MAF has delivered more than four tons of beans, rice and oil to the village of Anse Rouge, as roads slowly begin to open. But some areas are still without food, reported Will White, MAF pilot. The food that is getting through is used up quickly, he said.
United Nations World Food Programme said it would not release food to MAF staff unless U.N. personnel were on the ground, so MAF decided to buy food for the hospital in Passe Catabois. Christian Aid Ministries (CAM) donated 1,300 pounds of food boxes for the hospital. Since the current crisis began, CAM has donated more than two tons of food and water for distribution by MAF.
Missionaries in Cazales sent an email to MAF personnel in Haiti saying the U.S. Coast Guard had delivered corn, flour, oil and water, and more was coming the next day. MAF was instrumental in connecting the American missionaries and Coast Guard personnel to make the flight possible.
"We are so happy and encouraged! God takes care of his kids," the email read.
White said the bulk of the U.S. and U.N. food flights are slowing down, so food shortages will be a problem in the long run. Gardens and rice fields were destroyed in the flooding, he said. People in the countryside will have neither food nor money to purchase food in town.
Earlier last week, MAF learned the road from Port-au-Prince to the Central Plateau is open. MAF pilot John Munsell reported that the road from Anse Rouge to Gonaives has several impassable sections, but traffic is slowly starting to get around the damaged areas.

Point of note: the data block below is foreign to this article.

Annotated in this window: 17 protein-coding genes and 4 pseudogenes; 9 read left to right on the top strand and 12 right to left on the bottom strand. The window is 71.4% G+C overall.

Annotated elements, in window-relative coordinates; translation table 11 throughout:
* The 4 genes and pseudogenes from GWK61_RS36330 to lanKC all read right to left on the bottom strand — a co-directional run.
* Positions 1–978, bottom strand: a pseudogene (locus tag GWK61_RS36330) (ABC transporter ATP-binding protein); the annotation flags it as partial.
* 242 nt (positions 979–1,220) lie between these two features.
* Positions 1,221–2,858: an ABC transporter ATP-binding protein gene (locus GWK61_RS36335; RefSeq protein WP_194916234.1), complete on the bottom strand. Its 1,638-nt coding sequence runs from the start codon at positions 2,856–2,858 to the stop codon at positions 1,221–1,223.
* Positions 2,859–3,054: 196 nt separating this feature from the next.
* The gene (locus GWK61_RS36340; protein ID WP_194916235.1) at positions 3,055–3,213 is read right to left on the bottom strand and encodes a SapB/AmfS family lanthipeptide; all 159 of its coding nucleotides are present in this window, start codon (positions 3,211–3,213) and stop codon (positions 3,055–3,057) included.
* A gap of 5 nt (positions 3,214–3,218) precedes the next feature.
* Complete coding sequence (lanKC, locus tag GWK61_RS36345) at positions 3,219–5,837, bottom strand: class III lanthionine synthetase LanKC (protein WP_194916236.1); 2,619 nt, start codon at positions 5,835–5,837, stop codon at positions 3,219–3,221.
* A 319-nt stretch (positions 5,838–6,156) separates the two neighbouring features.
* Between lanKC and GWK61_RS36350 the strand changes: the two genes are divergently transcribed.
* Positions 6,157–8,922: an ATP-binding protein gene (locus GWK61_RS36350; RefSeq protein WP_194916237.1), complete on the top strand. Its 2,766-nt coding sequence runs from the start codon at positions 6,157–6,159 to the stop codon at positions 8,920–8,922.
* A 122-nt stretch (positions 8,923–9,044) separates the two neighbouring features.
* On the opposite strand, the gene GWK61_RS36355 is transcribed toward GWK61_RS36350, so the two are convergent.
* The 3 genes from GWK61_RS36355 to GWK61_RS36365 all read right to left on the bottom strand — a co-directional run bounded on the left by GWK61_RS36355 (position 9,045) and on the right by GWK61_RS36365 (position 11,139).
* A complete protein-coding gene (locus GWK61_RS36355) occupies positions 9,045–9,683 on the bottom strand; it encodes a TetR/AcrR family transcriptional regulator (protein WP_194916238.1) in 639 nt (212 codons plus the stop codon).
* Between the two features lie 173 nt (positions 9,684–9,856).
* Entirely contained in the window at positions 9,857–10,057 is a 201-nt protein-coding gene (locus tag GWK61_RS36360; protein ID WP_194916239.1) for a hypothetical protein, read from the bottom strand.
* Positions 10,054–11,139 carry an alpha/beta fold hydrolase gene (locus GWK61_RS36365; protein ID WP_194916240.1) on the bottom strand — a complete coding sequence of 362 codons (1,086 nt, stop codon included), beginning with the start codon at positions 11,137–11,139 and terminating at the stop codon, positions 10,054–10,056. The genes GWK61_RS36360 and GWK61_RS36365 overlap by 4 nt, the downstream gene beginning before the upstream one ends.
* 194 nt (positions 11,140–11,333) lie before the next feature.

After Tropical Depressions Fay and Gustav and Tropical Storm Hanna struck, Hurricane Ike hit, dumping more rain on already flooded and soaked land.
Even before Ike arrived, MAF pilots estimated the damage to be greater than that caused by Hurricane Jeanne in 2004.
MAF operates several airstrips in Haiti. The organization's airstrip in Gonaives, located 170 kilometers north of Port-au-Prince, initially lay under some eight feet of water. The remaining MAF airstrips in the area were reported to be operational, albeit muddy.
"The greatest threat is from waterborne diseases. Infants and the elderly are most susceptible," White said.
"MAF is focusing on how we can serve our missionaries with access to airstrips," White said.
Aviation gas (avgas) is readily available, but its rising costs ($6 a gallon) continues to be an issue. Each plane consumes 18 gallons an hour, so funding is needed in this emergency situation, White said.
MAF is seeking prayers for the victims, as well as for the missionaries who are ministering to the unchurched for whom they are providing aid.
"To show the love of Christ to those we help is an amazing opportunity," White said.